Lucy Ellmann is the British-American author of eight novels, including Sweet Desserts and Mimi. Her latest, Ducks, Newburyport, is a 1,000 page, one-sentence stream of consciousness, told from inside the mind of an Ohio mother as she worries about everything from gun control to toilet training, from her weak ankles to white supremacy. It was shortlisted for this year’s Booker prize and won the £10,000 Goldsmiths prize, which goes to a book that “opens up new possibilities for the novel form”.
When you first started writing Ducks, Newburyport, did you know it would take the shape that it did?
No, it doesn’t work to overplan things. My novels are generated by my preoccupations at the time. The principle I stuck to was simply writing the book I wanted to write. There’s no point in writing anything but that.
Did you start with the voice or the idea?
It started with the phrase “the fact that”: I wrote a page of sentences starting with “the fact that” one morning at dawn, and I liked its effect. It can be either emphatic or soothing, and it’s suspenseful: you don’t know how the sentence will end. I set about discovering if I could keep using this phrase ad infinitum in a full-length novel, and it seems that I could.
The ideas floating around when I started the novel stemmed from my anger and despair about what we’ve done to the environment. A woman recently came up to me after a talk and said: “I’m so glad I’m not you.” She was appalled by my level of gloom. But I’m sort of appalled by her resilience. Also, her deafness to satire.
Did you always want to be a writer?
I wanted to be a sculptor, but I didn’t really enjoy the cold and manky atmosphere of art schools. I’m a wimp. In retrospect, I think there was also an unspoken prejudice against female sculptors, which subtly undermined me.
You don’t tend to read contemporary fiction – why is that? What books are currently on your bedside table?
[Virginia] Woolf’s Mrs Dalloway and Caradoc Evans’s story collection My People. She wrestles with the English upper middle class, he tangles with Wales.
I find the annual celebration of contemporary writing, the Xmas lists of 2019 books, quite offensive. It seems so arrogant. These lists suggest that the most relevant books must be the ones most recently published. That’s daft. It’s nice of people to take an interest in new writing of course, especially when one has a book out that year oneself, but let’s face it, it’s a marketing ploy. They want to shift some books, and to do so they glory in the “now” – while everybody knows readers would get more from reading Ulysses or Woolf or Kafka. Private Eye’s logrolling investigations are getting tired too. So what if some writers know each other? It’s hard to avoid. The British literary world is pretty small. Some time ago I pretty much decided to read only books written before the atom bomb was dropped, when everything changed for all life on Earth. The industrial revolution’s bad enough, but nuclear weapons really are party-poopers.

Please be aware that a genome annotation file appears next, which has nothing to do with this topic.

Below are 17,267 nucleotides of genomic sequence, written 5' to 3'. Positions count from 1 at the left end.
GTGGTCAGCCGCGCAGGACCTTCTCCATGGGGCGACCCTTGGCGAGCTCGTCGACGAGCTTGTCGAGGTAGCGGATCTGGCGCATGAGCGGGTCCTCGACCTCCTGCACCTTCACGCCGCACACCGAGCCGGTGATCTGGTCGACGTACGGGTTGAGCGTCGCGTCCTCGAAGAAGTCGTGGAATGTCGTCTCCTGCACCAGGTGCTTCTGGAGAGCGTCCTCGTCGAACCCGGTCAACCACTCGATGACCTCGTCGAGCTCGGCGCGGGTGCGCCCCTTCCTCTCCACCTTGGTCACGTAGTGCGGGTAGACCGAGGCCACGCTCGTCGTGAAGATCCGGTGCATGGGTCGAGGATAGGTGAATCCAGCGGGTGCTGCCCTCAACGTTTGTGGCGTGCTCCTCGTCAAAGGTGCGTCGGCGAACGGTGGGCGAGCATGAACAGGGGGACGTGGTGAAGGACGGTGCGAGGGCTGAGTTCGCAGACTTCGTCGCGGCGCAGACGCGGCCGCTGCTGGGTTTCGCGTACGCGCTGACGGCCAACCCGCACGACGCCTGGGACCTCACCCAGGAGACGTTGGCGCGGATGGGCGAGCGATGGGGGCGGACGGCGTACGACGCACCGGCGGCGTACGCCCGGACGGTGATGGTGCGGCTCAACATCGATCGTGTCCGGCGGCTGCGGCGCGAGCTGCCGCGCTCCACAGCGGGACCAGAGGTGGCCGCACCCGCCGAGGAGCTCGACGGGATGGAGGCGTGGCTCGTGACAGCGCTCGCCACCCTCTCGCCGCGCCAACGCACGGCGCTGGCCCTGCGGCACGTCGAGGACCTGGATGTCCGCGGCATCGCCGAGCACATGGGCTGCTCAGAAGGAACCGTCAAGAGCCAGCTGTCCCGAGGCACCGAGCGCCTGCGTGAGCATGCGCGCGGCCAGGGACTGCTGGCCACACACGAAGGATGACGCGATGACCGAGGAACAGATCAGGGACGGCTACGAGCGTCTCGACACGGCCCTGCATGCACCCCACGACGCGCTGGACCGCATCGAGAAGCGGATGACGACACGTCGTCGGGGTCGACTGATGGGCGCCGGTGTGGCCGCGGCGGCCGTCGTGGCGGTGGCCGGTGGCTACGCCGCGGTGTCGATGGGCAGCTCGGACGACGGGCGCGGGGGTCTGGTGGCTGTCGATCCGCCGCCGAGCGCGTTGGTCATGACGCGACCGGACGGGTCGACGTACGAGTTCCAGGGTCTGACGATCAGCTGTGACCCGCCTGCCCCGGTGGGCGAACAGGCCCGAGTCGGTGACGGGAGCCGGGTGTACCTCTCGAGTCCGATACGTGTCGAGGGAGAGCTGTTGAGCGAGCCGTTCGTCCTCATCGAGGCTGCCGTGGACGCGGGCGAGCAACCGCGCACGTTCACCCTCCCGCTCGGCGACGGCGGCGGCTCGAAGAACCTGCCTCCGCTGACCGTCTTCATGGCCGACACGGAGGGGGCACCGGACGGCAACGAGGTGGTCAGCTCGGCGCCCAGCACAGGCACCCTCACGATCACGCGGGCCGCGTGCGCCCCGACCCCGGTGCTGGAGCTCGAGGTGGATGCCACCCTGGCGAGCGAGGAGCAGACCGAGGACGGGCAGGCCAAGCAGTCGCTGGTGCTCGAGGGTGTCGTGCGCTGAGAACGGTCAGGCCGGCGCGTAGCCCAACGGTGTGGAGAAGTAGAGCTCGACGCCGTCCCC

I don’t stick strictly to this policy, but I often find it more rewarding to read what people thought about, and what they did with literature, before we were reduced by war and capitalism to mere monetary units, bomb fodder and password generators. And before the natural world became a depository for plastics and nuclear waste.
Anger and alienation have resulted, and they’re fine subjects, but there are times when you’d like to remember some of the higher points in the history of civilisation as well, and the natural world before we learned to view it all as tainted. The intense humour, innocence, sexiness and play of The Life and Opinions of Tristram Shandy, Gentleman, for instance – could this have been written after Hiroshima? Could Gargantua and Pantagruel? Don Quixote? Emma? I don’t see how. Thanks to the offences of patriarchy, a lot of the fun has gone out of being human, and I like books that look at life in less constricted ways.
Many reviewers of Ducks have written about it reverentially, while also straining to emphasise its length, its literary qualities, its challenging nature. How does all this make you feel?
Size isn’t everything. I do understand the trials of rushed reviewers, but you can always say no if you can’t face reviewing something. This book had to be long, to do what it does, but I never wanted it to be unapproachable. There’s a tinge of sexism in certain male reviewers’ comments on the book’s length. They’re probably further miffed that it’s a novel about womanhood. The feeling is, how dare a woman, the narrator or the author, take up so much of my time?
Can we also talk about the rumour that the book is made up of eight sentences? I’m afraid this seems to have been started by an Observer review. I don’t know how the number eight was arrived at, but that review had legs and the idea really got around. It’s a frustrating miscalculation, as making it eight sentences would not have made any sense at all.